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Emerging research on endocrine disruptors.

For more than three decades, the NIEHS has been one of the recognized leaders in the world in the study of endocrine disruptors, substances that mimic or alter hormonal effects in the body. In the 1970s, NIEHS scientists pioneered research on reproductive toxicity and discovered the hormonal toxicity of diethylstilbestrol (DES), a drug that for years had been prescribed to women to prevent miscarriage, but that was shown to later cause cancer and infertility in some of the children of these mothers. Clinical researchers used observations from this basic science to replicate in animal models what was being seen in patients, ultimately leading to the discontinued use of DES in pregnant women. Now NIEHS investigators are demonstrating that exposure to endocrine disruptors such as DES during critical developmental stages can actually reprogram the genomes of offspring to cause inappropriate gene expression, resulting in increased susceptibility later in life to diseases such as cancer, as well as to reproductive, metabolic, and developmental disorders. The ability of an environmental compound to induce an epigenetic disease state spanning several generations has significant implications for the study of disease origins and consequences of exposure. For this reason the study of endocrine disruptors continues to be a research priority at the NIEHS.

The NIEHS has been at the forefront of basic research to understand the toxicology of reproductive and developmental health. This is particularly important in the case of endocrine disruptors, which act by multiple mechanisms. To discern whether the toxicity of such chemicals is due to hormonal activity or some other activity of the compounds, researchers must first understand how estrogens and the estrogen receptor work at a basic level. Seminal work by NIEHS researchers has identified new sites of action and biological activities, developed animal models to show how estrogens work, and shown how environmental factors might disrupt them. Recent studies have found a contributing role for estrogen receptor signaling in the ovary with regards to ovulation, providing the potential for identifying its effect on subfertility or infertility.

Researchers in the NTP Center for the Evaluation of Risks to Human Reproduction (CERHR) have evaluated the endocrine-disrupting effects of seven phthalates, chemicals used in plastics manufacture, and the phytoestrogen genistein, found in soy. The phthalate evaluations have had broad impact, guiding regulatory agencies in making decisions on these chemicals. For example, the center's report was in part the basis of a Consumer Product Safety Commission recommendation that certain phthalates be removed from mouthing toys (such as teethers and rattles) due to concerns about children ingesting these chemicals. In response to a CERHR report on another phthalate used in plastic tubing, the Food and Drug Administration issued guidance pointing out the potential danger to newborns and infants receiving treatments with medical devices containing di(2-ethylhexyl) phthalate. The evaluation of genistein, which included many NIEHS studies on early developmental exposures, concluded that it produces reproductive and developmental toxicity, which has prompted recognition and further research on the potential health effects of environmental estrogens. In March 2007, the CERHR will convene an expert panel to determine whether exposure to bisphenol A, found in many plastics and in the linings of steel food cans, is a hazard to human development or reproduction.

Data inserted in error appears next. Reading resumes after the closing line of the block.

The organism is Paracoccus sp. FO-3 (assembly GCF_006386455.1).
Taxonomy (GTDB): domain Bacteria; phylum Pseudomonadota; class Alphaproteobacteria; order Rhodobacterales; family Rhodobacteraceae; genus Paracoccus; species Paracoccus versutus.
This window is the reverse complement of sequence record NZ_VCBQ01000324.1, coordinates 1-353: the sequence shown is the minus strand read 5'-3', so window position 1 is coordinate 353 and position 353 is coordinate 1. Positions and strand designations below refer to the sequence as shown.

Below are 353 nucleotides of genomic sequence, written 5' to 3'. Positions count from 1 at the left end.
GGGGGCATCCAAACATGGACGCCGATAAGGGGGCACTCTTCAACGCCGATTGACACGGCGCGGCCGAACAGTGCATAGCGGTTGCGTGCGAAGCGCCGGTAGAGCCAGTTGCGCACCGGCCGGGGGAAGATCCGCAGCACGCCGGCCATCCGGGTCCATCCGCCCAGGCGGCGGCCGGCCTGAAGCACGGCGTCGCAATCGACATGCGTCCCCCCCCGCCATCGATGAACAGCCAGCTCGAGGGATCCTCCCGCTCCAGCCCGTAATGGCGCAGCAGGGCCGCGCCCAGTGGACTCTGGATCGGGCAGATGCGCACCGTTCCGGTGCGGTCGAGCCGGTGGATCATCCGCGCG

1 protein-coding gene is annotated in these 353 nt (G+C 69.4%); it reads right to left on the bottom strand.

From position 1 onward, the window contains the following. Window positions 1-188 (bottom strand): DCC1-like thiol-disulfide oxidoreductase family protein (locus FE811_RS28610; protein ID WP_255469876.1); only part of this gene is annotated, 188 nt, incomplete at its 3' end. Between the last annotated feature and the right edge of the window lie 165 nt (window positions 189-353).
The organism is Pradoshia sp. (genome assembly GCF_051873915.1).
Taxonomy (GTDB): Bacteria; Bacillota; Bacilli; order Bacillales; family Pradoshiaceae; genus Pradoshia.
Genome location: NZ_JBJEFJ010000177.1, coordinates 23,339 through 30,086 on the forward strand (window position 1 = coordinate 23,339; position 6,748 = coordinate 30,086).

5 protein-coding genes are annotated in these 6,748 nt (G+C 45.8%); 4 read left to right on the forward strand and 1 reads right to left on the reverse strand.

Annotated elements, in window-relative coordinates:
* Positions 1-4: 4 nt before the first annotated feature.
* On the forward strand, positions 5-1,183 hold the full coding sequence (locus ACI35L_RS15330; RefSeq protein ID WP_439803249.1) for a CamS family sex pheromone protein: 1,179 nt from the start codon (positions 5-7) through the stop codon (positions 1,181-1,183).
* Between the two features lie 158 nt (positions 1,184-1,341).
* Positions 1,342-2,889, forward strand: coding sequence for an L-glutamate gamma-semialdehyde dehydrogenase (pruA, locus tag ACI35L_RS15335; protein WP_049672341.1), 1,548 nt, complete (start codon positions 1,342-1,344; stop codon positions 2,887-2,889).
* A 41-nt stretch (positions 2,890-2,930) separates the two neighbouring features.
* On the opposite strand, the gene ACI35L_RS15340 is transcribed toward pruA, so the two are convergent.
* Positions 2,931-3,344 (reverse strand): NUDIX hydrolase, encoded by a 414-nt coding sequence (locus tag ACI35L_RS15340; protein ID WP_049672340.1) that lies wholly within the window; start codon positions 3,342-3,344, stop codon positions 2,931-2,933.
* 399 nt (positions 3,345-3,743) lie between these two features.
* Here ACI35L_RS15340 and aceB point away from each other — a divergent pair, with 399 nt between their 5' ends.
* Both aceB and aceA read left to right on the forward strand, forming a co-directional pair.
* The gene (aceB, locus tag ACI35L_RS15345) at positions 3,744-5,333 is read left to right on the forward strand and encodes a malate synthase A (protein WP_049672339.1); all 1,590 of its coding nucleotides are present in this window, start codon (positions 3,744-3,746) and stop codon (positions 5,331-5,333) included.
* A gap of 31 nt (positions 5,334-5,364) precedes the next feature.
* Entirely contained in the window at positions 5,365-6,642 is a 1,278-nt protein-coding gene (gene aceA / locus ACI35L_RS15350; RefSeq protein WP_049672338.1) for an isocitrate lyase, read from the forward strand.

The NIEHS will move research on endocrine disruptors forward by developing sensitive markers of exposure, early biological response, and genetic susceptibility. New research is considering the role of endocrine-disrupting chemicals in conditions such as obesity. NIEHS epidemiologists are also looking at global populations to determine whether environmental estrogens affect fertility, reproduction, or the onset of puberty. For example, researchers have found that chemicals such as polychlorinated biphenyls and DDT may affect body size and advance some of the early changes in girls at puberty. NIEHS scientists are developing an animal model to evaluate the toxic effects of environmental agents on the prostate. And other ongoing investigations are elucidating the endocrine-disrupting effects of naturally occurring substances found in common health and beauty products. The NIEHS is continuing to collaborate with Duke University Medical Center and the University of North Carolina Medical School to support joint reproductive studies, some of which focus on the effects of endocrine disruptors, as well as working to build new research partnerships in this area. Studies like these are at the heart of the new NIEHS Strategic Plan because they compel us to consider how the research we conduct fits into the complex puzzle of improving human health.

Although we have made significant progress in the study of endocrine disuptors, we're still a long way from understanding all of the health effects of these ubiquitous chemicals. Until we do, the NIEHS will remain committed to this important area of research, with its ramifications for generations to come.

David A. Schwartz, MD

Director, NIEHS and NTP

E-mail: david.schwartz@niehs.nih.gov

Kenneth S. Korach, PhD

Director, Environmental Disease and Medicine Program

E-mail: korach@niehs.nih.gov
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Title Annotation:DIRECTOR'S PERSPECTIVE
Author:Korach, Kenneth S.
Publication:Environmental Health Perspectives
Date:Jan 1, 2007
Words:813
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